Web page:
07 Feb ‘A Visit With Jam Handy’
Between the 1910s and the 1980s, the Jam Handy Organization made thousands of advertising, industrial and training films, many in its studio complex on East Grand Boulevard. Here are three of the most spectacular, presented as made in 35mm and shown inside the studio where they were created. All prints lent by Prelinger Archives.
“Master Hands”: Beginning with the flame lighting the foundry furnace and ending with a bright new Chevrolet driving off the assembly line, “Master Hands” is a hypnotically thrilling symphony of industry highlighting the skilled hands of auto workers building cars in Flint. Combining beautiful photography with an intense Wagnerian score, this film will thrill film buffs and gearheads alike. Shot in GM factories several months before the successful UAW-led sitdown strikes of 1936-37, the film shows both the grandeur and monotony of auto production when Detroit had no rival. 1936, 32 minutes, 35mm.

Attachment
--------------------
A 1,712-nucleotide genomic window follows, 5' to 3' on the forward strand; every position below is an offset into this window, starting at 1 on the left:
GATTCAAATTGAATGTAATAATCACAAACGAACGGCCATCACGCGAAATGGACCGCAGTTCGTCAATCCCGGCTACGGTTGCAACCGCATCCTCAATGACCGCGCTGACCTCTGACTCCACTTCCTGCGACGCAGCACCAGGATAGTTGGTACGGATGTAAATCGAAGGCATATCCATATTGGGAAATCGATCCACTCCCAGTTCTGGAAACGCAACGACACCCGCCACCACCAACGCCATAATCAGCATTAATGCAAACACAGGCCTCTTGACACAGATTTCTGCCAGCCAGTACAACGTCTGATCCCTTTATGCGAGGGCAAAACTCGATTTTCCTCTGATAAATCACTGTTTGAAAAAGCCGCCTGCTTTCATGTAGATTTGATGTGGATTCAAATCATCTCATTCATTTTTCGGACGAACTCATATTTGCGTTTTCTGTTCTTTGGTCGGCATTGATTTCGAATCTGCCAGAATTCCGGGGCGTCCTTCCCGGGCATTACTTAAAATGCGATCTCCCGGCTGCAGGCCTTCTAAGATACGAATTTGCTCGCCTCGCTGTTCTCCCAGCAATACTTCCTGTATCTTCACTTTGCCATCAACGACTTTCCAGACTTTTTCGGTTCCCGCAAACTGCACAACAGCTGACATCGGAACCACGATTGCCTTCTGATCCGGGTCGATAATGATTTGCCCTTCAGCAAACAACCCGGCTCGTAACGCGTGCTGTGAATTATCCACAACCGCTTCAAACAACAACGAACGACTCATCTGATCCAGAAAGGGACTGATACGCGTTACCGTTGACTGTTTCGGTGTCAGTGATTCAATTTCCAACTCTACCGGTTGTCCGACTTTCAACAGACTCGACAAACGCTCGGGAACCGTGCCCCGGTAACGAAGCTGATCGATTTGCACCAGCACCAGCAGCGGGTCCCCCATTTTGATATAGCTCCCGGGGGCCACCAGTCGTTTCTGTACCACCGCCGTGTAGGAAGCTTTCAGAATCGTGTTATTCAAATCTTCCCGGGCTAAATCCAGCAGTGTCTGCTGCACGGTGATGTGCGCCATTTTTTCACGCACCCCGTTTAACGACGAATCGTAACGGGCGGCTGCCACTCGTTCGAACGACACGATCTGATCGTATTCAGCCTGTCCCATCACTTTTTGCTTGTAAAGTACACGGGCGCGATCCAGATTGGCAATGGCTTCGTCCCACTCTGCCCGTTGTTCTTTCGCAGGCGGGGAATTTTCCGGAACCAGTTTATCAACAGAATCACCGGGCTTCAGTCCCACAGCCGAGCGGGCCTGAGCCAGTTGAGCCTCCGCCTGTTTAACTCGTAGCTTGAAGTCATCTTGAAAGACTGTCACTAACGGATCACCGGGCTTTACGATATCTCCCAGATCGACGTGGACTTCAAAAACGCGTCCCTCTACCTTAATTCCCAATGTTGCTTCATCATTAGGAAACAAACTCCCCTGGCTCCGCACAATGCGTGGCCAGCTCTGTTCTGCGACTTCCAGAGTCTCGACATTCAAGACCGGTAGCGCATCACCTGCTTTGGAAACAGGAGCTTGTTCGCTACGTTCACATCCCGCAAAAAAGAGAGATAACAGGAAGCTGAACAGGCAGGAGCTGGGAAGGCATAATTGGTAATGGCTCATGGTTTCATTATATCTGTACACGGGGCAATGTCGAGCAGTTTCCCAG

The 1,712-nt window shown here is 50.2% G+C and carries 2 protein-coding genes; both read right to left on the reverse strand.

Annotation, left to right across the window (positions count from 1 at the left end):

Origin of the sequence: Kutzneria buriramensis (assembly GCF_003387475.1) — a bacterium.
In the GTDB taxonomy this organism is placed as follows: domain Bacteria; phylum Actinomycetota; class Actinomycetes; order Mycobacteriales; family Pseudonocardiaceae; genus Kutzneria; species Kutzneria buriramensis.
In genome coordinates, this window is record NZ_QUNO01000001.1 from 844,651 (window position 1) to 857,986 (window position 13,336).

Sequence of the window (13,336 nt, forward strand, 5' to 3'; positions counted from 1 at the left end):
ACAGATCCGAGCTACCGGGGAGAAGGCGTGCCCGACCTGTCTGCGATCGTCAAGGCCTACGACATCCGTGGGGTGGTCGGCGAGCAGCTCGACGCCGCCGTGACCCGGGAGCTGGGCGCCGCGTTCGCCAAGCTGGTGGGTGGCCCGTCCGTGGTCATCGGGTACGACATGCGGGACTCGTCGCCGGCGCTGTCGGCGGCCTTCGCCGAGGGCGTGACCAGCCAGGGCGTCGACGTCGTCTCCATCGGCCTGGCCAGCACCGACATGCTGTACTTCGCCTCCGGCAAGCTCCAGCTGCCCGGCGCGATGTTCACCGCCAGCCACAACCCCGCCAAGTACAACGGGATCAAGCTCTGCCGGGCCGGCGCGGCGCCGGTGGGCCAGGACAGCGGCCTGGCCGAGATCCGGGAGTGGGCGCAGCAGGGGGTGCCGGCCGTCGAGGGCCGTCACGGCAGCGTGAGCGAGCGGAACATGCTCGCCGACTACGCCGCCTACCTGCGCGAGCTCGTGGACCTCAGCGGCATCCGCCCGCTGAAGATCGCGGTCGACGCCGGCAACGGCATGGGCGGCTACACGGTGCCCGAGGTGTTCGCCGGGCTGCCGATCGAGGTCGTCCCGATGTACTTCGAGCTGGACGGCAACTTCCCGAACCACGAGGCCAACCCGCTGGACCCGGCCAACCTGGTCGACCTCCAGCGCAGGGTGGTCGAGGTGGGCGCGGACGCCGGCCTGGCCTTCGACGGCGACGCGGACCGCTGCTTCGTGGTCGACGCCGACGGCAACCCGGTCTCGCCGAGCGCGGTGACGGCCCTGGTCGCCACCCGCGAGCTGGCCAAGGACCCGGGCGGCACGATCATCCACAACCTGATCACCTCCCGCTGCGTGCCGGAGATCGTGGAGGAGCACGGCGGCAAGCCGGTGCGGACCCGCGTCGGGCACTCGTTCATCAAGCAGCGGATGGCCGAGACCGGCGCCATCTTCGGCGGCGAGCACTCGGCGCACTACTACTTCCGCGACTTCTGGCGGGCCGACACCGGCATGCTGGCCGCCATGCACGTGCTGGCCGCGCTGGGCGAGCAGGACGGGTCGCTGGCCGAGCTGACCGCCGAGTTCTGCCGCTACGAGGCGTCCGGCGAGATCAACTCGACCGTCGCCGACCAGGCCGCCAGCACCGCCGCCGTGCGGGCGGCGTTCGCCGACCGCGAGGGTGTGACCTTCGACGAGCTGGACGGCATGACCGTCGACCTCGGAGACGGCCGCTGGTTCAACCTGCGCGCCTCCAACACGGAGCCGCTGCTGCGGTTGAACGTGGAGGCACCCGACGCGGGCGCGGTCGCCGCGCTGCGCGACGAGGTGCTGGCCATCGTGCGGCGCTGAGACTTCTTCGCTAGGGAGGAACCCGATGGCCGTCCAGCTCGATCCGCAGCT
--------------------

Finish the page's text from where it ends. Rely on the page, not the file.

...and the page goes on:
“American Look”: If “Master Hands” dramatizes American production, “American Look” glorifies American consumption. This tribute to every realm of American mid-century design — interior, product, industrial, graphic, packaging, architectural — marvels at the bright Populuxe world of the late 1950s. Produced in delectable widescreen Technicolor, the last third of the film takes place at the General Motors Technical Center in Warren, where designers toil behind locked doors to shape and style the fins of the 1959 Chevrolet. 1958, 28 minutes, 35mm, SuperScope, Technicolor.
“Rudolph the Red-Nosed Reindeer”: Of Jam Handy’s many animated films, this is the best known. Hollywood animator Max Fleischer crafted a modern-for-its-time Rudolph story that actually resembles other Handy films more than Fleischer’s classic cartoons. This charming film may be out of season, but it’s never out of order. Directed by Max Fleischer, 1948, 9 minutes, 35mm, Technicolor.
7 p.m. Thu., April 12, Jam Handy
7:30 p.m. Fri., April 13, Jam Handy. Note: Time was originally announced as 7 p.m.